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The Supreme Court in November decided to take its first hard look at the meaning of the Second Amendment in nearly 70 years. Only slightly less extraordinary was the way in which the case arrived on the high court’s porch. In March, the U.S. Court of Appeals for the D.C. Circuit, in Parker v. District of Columbia, struck down parts of Washington, D.C.’s gun control law as a violation of residents’ Second Amendment right to bear arms. It marked the first time an appeals court had found a law unconstitutional based on this controversial, comma-pocked portion of the Bill of Rights: “A well regulated Militia, being necessary to the security of a free State, the right of the people to keep and bear Arms, shall not be infringed.” Miserable grammarians, the Framers were. The provisions at issue, among the strictest in the nation, barred newly registered handguns, banned carrying pistols inside a person’s home, and required that licensed firearms be kept locked or disassembled. The D.C. Circuit opinion, authored by Senior Judge Lawrence Silberman, was a strong argument for the view that the Second Amendment protects an individual right to bear arms, rather than the militia or group right that the Supreme Court recognized in 1939 in United States v. Miller. The case at hand was carefully planned. In 2006, the Cato Institute’s Robert Levy, a wealthy libertarian lawyer who has never owned a gun, hunted for a balanced group of plaintiffs that cut across racial, age, gender, and economic lines. He settled on three men and three women � four white and two black � but five were bounced from the case in March, when the D.C. Circuit found they lacked standing because they had never tried to register a gun. Dick Heller, the remaining plaintiff, had tried to register a pistol he purchased while living elsewhere. In March, Alan Gura of Gura & Possessky, who has handled the case from the start with Levy’s help, will face off against veteran Alan Morrison, the former Public Citizen lawyer who is now special counsel to the District’s interim attorney general. The case will likely be decided by June � just in time for the presidential candidates, whoever they might be, to campaign on the ever-contentious issues of gun rights and the role of the Supreme Court.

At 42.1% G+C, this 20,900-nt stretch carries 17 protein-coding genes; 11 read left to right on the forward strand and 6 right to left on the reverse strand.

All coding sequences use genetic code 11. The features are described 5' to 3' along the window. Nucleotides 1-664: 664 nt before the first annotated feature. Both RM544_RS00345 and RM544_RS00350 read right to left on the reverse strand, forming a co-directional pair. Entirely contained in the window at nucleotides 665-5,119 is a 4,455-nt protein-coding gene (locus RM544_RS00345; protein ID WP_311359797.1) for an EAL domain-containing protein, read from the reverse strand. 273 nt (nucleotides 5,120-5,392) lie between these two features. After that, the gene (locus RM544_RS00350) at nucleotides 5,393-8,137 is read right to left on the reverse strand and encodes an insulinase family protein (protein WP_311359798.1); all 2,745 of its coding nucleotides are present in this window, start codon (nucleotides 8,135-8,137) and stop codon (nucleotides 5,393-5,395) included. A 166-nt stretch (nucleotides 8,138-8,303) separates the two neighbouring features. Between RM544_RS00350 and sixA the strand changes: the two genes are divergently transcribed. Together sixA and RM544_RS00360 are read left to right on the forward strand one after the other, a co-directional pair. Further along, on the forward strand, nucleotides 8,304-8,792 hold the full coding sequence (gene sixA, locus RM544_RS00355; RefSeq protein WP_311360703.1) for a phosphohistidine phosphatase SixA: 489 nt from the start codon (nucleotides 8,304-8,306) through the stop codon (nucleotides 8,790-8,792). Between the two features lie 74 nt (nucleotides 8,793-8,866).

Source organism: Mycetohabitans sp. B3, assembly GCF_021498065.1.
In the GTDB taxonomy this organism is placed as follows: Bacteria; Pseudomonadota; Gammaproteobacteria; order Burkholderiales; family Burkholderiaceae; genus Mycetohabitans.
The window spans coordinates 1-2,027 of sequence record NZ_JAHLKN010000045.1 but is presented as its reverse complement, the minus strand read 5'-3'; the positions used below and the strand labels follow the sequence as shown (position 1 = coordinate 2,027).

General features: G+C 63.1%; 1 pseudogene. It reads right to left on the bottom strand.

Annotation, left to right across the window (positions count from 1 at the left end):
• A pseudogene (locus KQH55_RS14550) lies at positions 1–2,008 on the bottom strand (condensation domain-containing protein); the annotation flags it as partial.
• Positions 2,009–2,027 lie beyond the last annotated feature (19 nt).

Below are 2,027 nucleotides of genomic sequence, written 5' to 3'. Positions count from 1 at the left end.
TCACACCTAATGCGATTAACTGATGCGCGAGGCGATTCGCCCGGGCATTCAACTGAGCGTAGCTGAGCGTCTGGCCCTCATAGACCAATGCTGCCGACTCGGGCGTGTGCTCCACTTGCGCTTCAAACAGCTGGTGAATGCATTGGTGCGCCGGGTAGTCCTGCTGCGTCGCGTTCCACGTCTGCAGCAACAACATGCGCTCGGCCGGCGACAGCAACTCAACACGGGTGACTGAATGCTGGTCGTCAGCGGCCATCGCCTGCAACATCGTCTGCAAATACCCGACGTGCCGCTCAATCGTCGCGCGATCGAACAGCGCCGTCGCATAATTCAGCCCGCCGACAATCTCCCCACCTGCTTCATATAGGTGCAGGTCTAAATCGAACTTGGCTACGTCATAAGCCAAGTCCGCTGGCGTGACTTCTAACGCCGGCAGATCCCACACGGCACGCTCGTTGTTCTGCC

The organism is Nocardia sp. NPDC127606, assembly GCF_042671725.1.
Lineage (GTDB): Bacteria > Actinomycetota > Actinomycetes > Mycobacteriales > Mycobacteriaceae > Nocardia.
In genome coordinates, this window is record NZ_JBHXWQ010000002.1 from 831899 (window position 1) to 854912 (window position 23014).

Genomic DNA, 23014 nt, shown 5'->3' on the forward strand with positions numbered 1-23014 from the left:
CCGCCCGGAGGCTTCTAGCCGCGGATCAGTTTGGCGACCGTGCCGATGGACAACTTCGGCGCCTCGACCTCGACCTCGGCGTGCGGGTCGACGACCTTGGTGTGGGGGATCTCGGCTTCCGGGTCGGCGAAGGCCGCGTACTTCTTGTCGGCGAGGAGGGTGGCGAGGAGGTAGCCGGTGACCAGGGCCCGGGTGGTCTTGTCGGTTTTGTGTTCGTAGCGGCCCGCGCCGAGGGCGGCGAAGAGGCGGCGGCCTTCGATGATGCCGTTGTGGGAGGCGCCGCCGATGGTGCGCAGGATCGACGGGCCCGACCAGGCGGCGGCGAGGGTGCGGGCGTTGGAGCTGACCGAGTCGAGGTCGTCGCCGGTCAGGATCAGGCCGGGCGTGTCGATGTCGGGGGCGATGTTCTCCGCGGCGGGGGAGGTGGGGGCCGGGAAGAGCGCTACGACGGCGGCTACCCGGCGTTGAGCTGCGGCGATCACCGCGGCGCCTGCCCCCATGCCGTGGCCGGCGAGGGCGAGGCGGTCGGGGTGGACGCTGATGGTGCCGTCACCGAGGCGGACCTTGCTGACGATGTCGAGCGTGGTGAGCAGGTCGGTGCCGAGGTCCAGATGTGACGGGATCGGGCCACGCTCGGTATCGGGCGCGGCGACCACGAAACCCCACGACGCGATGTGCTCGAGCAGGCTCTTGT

Joe Palazzolo can be contacted at [email protected]. Tony Mauro can be contacted at [email protected].

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